In addition to tackling these fascinating topics, JWST will impact astrophysics and society as a whole in another important way. JWST was built as a general-purpose observatory, rather than to answer a particular scientific question. Furthermore, the scientific program of JWST, just like that of any other of NASA's Great Observatories, is determined by peer review on a competitive basis. And finally, the proposal process for JWST is open to anybody in the world. Thus, JWST will perform its observations in the true spirit of common human enterprise, where the whole community participates in defining the most exciting applications for this amazing new facility. 


Do you think $10 billion multi-decade space telescope projects are the way forward in astrophysics research?

Interesting modern astrophysics is pursued on a very wide range of financial scales, from billion- and multi-billion-dollar facilities like Keck and JWST to multi-million-dollar satellites dedicated to a particular science goal, to university-owned smaller telescopes and radio dishes, to amateur astronomers with telescopes in their own back yards, to theorists with their paper and pens and fast computers. However, the frontiers of research and the scale of ambitions for American astrophysics are undoubtedly set by our flagship facilities. So what are some of the exciting, ambitious goals that may be worthy of such investment in the future?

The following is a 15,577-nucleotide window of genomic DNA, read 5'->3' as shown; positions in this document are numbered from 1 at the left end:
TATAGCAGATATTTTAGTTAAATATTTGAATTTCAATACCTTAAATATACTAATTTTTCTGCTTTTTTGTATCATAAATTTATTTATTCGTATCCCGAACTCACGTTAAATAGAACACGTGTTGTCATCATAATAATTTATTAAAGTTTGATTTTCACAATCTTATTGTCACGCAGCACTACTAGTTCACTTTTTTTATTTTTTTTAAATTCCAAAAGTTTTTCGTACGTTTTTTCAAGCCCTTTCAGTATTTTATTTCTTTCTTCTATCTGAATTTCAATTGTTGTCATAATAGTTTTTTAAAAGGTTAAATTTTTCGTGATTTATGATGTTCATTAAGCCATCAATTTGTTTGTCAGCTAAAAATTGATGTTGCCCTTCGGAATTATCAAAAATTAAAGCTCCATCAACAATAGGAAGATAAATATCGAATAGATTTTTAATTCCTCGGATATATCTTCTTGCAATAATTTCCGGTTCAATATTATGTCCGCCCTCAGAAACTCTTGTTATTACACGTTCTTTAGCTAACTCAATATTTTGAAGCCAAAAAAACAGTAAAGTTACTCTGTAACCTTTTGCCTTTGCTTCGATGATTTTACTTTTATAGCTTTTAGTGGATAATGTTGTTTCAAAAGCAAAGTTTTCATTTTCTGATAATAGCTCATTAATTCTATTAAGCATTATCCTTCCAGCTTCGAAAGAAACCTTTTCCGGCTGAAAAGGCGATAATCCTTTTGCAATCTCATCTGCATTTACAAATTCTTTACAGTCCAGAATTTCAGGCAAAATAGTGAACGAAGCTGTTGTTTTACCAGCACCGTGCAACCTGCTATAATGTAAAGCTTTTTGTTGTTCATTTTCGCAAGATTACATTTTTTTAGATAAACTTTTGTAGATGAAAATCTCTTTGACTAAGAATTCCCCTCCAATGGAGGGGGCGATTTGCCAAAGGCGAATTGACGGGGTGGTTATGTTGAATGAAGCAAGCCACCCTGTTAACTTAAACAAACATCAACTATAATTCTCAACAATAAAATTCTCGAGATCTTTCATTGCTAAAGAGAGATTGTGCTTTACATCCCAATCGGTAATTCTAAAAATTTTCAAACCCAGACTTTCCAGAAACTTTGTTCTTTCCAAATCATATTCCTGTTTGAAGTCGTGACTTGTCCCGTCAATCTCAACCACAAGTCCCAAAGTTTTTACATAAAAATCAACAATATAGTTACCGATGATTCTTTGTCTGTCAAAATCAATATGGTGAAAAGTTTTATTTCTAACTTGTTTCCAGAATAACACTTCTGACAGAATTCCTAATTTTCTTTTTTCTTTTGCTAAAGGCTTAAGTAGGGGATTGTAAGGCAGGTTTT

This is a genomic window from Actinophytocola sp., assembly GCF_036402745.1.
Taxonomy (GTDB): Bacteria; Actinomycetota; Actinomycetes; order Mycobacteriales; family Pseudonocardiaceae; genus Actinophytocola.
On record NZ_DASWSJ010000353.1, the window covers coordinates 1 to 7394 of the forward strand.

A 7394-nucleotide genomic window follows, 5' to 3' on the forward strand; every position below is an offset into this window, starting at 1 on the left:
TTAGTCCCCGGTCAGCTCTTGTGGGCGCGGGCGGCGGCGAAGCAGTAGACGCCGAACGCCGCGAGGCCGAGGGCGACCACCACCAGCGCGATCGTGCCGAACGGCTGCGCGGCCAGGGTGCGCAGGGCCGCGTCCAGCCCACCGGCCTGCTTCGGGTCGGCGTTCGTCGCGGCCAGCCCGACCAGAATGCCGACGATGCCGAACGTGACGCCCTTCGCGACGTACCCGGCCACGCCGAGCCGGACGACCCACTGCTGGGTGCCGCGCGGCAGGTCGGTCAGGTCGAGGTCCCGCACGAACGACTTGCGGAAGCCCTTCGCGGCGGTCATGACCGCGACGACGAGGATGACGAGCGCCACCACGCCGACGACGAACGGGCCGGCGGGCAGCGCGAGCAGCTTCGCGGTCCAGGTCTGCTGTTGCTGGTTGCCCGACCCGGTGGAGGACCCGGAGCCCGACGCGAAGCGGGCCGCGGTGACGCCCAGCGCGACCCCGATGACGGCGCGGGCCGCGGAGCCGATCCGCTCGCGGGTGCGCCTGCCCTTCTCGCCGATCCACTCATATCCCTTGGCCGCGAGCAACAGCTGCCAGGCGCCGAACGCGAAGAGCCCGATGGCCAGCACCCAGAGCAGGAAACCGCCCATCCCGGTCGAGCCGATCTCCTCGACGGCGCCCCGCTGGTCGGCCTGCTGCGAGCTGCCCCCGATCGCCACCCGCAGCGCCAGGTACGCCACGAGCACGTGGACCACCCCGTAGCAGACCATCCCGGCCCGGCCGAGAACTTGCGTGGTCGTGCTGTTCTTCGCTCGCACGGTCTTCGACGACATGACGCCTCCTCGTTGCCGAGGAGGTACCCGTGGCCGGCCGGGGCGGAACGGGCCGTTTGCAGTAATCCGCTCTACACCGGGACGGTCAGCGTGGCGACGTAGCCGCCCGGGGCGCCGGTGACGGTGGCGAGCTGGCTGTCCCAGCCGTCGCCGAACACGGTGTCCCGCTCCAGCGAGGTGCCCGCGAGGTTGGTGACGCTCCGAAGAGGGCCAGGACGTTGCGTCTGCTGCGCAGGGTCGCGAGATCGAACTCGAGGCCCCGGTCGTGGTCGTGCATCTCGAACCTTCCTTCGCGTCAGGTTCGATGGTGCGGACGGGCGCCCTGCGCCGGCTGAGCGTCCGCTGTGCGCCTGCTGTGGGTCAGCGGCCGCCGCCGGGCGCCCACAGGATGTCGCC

Many years ago, when I was a member at the IAS and Professor Peter Goldreich was presiding over our daily journal club discussions, he said something that made an indelible impact on me, and I'll try to reproduce it as close to his original words as I can remember. “Life on other planets will be discovered in your lifetime,” he said, and took a pause while we all stared at him. Then he added, “not in mine, but in yours.” I think the statement struck me because Peter had never seemed a dreamer, so this came through as a realistic prediction.